Emirates Team New Zealand’s use of Christchurch company AFCryo’s hydrogen fuel production technology to power its support boats at the next America’s Cup regatta may be costly up-front but will pay dividends in the future, says the team’s lead designer Dan Bernasconi.
AFCryo’s technology was profiled by NBR just last month, noting applications for its uses as diverse as artificial insemination and semiconductors. But a key growth market is in reliably and safely producing zero-emission ‘green’ hydrogen fuel at 75% of the cost of a popular alternative.
The ETNZ America’s Cup winning team announced this week it would use AFCryo’s hydrogen production technology to power support boats for the next regatta. It is keen to promote green hydrogen as a feasible future fuel for the marine industry via the regatta, which has come to embody an innovation showcase as much as a sailing race over many years.
Once launched and verified, and with the support of the next Challenger of Record, Ineos Team UK, hydrogen-powered support boats may be specified in the protocol for the 37th America’s Cup.
Such a protocol would also apply to the 20-plus event and race support boats, which will considerably reduce fossil fuel consumption across the event.
Team New Zealand is so far funding the development programme itself, but “will certainly be looking for sponsors to partner with us,” said Bernasconi, who has participated in five America’s Cups.
“Part of the reason there aren’t a lot of hydrogen-powered small craft around is because it’s an early-stage technology and, like any sort of early adoption, it’s expensive to start with,” he said.
“Until you get the economies of scale, you are paying a premium but I think that’s something we’re happy to invest in.”
Asked how much would be invested in the programme and the relative cost uplift from previous campaigns, a spokesperson said Team NZ was “still working through the budget implication and until the prototype has proved fit for purpose have not considered further build options yet”.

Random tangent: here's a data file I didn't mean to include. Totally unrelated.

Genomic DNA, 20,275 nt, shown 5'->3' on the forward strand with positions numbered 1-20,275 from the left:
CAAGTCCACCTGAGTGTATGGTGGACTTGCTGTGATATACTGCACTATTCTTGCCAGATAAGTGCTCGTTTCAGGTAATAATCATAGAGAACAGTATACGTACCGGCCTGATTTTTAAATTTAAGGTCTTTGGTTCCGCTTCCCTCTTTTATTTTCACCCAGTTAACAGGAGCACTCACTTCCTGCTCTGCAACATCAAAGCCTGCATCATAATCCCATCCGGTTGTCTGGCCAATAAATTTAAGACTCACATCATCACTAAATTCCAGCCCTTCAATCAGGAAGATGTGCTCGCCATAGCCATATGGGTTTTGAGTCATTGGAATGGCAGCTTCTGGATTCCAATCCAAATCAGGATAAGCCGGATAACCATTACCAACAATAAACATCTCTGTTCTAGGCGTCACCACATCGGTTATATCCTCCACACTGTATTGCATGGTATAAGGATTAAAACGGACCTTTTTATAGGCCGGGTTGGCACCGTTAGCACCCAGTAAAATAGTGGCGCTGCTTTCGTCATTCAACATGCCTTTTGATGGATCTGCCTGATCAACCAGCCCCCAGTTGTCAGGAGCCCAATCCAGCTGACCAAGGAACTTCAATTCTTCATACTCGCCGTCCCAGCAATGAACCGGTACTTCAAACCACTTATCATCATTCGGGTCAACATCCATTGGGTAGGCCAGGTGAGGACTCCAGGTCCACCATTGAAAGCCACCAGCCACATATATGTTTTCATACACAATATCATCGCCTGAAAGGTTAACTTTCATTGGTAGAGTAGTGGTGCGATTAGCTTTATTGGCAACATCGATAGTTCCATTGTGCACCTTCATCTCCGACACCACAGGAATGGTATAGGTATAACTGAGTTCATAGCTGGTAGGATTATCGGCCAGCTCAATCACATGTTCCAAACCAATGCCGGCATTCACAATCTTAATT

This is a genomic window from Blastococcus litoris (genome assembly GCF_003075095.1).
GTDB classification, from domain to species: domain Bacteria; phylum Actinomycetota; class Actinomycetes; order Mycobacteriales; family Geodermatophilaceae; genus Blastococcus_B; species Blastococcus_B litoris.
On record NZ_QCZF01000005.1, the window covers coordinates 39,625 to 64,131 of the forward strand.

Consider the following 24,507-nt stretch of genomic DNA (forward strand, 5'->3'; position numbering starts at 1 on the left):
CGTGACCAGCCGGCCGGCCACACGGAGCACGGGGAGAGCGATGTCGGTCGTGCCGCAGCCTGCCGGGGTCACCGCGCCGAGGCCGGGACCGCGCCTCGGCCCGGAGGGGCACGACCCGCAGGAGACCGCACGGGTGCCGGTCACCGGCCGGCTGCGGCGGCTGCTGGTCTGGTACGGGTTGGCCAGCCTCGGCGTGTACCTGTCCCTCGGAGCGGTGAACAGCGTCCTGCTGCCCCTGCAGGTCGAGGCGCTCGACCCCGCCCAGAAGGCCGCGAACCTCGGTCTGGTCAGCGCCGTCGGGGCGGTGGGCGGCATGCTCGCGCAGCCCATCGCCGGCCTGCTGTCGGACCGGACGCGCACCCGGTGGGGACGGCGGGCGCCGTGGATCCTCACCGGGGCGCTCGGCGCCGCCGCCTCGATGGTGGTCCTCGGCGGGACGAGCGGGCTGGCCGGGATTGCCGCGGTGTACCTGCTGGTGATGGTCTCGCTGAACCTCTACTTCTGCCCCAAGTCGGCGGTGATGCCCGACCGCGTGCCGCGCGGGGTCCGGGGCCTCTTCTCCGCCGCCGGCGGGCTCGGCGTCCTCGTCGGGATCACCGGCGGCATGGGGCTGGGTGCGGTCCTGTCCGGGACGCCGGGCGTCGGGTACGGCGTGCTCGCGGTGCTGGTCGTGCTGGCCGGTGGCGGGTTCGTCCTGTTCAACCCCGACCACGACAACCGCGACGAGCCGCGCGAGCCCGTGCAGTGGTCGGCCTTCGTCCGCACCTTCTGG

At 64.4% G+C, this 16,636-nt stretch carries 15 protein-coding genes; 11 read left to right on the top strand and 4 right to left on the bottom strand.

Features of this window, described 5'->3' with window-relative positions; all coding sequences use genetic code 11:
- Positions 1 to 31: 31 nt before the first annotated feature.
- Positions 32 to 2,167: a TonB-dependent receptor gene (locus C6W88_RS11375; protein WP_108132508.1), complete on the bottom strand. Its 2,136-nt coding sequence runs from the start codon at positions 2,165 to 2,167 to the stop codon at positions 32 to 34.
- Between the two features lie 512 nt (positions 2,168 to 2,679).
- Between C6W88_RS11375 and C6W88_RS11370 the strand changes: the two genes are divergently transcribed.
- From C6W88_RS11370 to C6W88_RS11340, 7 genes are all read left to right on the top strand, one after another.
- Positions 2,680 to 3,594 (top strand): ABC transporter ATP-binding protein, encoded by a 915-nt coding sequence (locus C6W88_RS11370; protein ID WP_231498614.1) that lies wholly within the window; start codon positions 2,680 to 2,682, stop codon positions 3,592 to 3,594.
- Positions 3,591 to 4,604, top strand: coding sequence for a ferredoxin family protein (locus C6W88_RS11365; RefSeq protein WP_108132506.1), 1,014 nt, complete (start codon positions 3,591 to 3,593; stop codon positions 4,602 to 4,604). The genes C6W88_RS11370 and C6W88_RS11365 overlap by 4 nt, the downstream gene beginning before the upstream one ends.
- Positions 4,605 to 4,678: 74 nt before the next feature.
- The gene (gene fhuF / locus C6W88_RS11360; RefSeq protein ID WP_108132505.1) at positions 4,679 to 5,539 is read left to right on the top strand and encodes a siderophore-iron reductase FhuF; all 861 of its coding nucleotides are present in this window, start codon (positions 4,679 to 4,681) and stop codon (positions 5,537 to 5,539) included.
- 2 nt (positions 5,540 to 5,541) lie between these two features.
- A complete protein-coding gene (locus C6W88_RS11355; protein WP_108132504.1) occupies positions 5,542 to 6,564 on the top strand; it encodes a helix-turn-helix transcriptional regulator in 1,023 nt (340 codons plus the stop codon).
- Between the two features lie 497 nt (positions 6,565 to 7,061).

The partnership has benefits for AFCryo. Aside from the revenue and the promotion of the technology via such a high-profile partnership, the company is looking forward to testing its technology on the hydrofoil-based watercraft that ETNZ is designing.
The boats will give AFCryo insight, not only into how hydrogen fuel cells can be adopted on water, but also in the sky, company technical director Hugh Reynolds said.
“The package that Dan and the ETNZ team are trying to put together is of a high specification, so we’re looking at this and thinking it gives the opportunity to act as a test-bed for future aircraft powertrains, and to be able to test that in a lot safer environment.
“So, on the one hand, it’ll allow us to drag automotive car trains up, and it also allow us to test aircraft systems in a safe environment.”
(For the record, AFCryo is already well down the track of applying its cryogenic technology to development of aircraft motors, Reynolds said.)
The cost dynamic is the same with any renewable energy source, Reynolds noted, where the initial outlay on infrastructure – such as a hydro-dam – leads to much lower cost and efficiency down stream.
It’s early days for Team New Zealand, though, Bernasconi said. His team has done an initial concept design and developed the first models accounting for the weight, size and efficiency of the hydrogen engines, showing the length of time each boat would be able to stay active.
Having decided it’s “completely feasible”, his team is now getting into the detailed design of the powertrain, for which he said it would be “very likely” that more New Zealand-based partners would be used, he said.
“The stage that we’re getting into now is starting to talk to potential suppliers, and with AFCryo assisting that process. So we’ll be, over the next two to three months, identifying exactly which components we’re going to use, how they’re going to fit together and, I think, it’s very likely we will engage other partners in New Zealand in the process.”
As for the AC75 America’s Cup class racing boat itself, the weight and cost of the hydrogen fuel cell may prohibit its use on board.
Currently, the AC75 uses about 50kg of batteries to power motors that drive the hydraulic pumps to raise and lower the foils. The batteries also power foil flap movements, rudder adjustments and instrumentation systems.
The batteries need to be changed two or three times a day, when training, Bernasconi said.
“Now there is potential for a small hydrogen fuel cell providing a better option there, but we need to look into the feasibility of that.”
Back on shore, Reynolds said AFCryo has estimated one of its 40-foot container-based hydrogen production systems would provide enough fuel for 10 chase boats per day.
In a good sign for the use of hydrogen at the 37th America’s Cup, wherever that regatta may be held, the announcement has been welcomed by Ineos Team UK skipper Sir Ben Ainslie, who said: “With so much investment in hydrogen across the world, shifting to foiling chase boats, powered by hydrogen could well prove to be a sustainable and practical solution for the future of the marine industry, while supporting the AC75’s which are reaching speeds in excess of 50 knots.”